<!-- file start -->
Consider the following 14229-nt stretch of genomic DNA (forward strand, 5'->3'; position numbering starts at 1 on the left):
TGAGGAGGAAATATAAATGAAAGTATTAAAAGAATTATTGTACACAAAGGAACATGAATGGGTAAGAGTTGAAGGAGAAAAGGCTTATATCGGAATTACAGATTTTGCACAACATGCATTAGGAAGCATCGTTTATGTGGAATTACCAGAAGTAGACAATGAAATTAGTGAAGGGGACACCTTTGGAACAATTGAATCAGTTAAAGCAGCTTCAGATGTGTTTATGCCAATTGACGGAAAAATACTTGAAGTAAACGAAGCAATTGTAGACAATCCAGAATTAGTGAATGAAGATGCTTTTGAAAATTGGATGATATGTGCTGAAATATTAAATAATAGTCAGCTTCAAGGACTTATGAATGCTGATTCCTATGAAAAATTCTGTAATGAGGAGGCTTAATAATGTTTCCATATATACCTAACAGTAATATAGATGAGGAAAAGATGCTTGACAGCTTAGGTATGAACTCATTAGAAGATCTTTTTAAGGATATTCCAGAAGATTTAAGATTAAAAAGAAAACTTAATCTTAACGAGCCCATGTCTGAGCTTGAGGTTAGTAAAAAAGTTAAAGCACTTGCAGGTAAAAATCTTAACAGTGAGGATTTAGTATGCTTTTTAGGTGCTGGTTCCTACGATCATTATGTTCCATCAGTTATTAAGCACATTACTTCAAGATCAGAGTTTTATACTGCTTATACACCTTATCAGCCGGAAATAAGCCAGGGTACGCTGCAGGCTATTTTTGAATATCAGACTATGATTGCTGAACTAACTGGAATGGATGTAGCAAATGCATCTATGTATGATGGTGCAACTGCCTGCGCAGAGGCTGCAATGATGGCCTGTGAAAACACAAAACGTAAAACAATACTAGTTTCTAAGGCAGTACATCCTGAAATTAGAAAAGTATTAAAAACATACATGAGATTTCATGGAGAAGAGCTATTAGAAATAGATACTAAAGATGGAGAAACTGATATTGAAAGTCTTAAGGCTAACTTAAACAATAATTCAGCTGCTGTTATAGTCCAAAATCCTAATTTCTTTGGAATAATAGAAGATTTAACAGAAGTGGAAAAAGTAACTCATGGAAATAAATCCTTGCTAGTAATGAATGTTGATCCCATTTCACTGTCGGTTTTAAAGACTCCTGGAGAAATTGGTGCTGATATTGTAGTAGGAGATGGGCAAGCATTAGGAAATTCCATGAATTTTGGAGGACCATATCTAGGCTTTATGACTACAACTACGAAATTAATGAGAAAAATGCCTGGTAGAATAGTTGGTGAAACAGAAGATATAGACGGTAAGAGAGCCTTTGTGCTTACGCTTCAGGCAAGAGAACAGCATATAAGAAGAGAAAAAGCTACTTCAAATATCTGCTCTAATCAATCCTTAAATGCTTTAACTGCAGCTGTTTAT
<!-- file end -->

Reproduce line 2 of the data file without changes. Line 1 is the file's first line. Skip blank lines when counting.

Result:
TGAGGAGGAAATATAAATGAAAGTATTAAAAGAATTATTGTACACAAAGGAACATGAATGGGTAAGAGTTGAAGGAGAAAAGGCTTATATCGGAATTACAGATTTTGCACAACATGCATTAGGAAGCATCGTTTATGTGGAATTACCAGAAGTAGACAATGAAATTAGTGAAGGGGACACCTTTGGAACAATTGAATCAGTTAAAGCAGCTTCAGATGTGTTTATGCCAATTGACGGAAAAATACTTGAAGTAAACGAAGCAATTGTAGACAATCCAGAATTAGTGAATGAAGATGCTTTTGAAAATTGGATGATATGTGCTGAAATATTAAATAATAGTCAGCTTCAAGGACTTATGAATGCTGATTCCTATGAAAAATTCTGTAATGAGGAGGCTTAATAATGTTTCCATATATACCTAACAGTAATATAGATGAGGAAAAGATGCTTGACAGCTTAGGTATGAACTCATTAGAAGATCTTTTTAAGGATATTCCAGAAGATTTAAGATTAAAAAGAAAACTTAATCTTAACGAGCCCATGTCTGAGCTTGAGGTTAGTAAAAAAGTTAAAGCACTTGCAGGTAAAAATCTTAACAGTGAGGATTTAGTATGCTTTTTAGGTGCTGGTTCCTACGATCATTATGTTCCATCAGTTATTAAGCACATTACTTCAAGATCAGAGTTTTATACTGCTTATACACCTTATCAGCCGGAAATAAGCCAGGGTACGCTGCAGGCTATTTTTGAATATCAGACTATGATTGCTGAACTAACTGGAATGGATGTAGCAAATGCATCTATGTATGATGGTGCAACTGCCTGCGCAGAGGCTGCAATGATGGCCTGTGAAAACACAAAACGTAAAACAATACTAGTTTCTAAGGCAGTACATCCTGAAATTAGAAAAGTATTAAAAACATACATGAGATTTCATGGAGAAGAGCTATTAGAAATAGATACTAAAGATGGAGAAACTGATATTGAAAGTCTTAAGGCTAACTTAAACAATAATTCAGCTGCTGTTATAGTCCAAAATCCTAATTTCTTTGGAATAATAGAAGATTTAACAGAAGTGGAAAAAGTAACTCATGGAAATAAATCCTTGCTAGTAATGAATGTTGATCCCATTTCACTGTCGGTTTTAAAGACTCCTGGAGAAATTGGTGCTGATATTGTAGTAGGAGATGGGCAAGCATTAGGAAATTCCATGAATTTTGGAGGACCATATCTAGGCTTTATGACTACAACTACGAAATTAATGAGAAAAATGCCTGGTAGAATAGTTGGTGAAACAGAAGATATAGACGGTAAGAGAGCCTTTGTGCTTACGCTTCAGGCAAGAGAACAGCATATAAGAAGAGAAAAAGCTACTTCAAATATCTGCTCTAATCAATCCTTAAATGCTTTAACTGCAGCTGTTTAT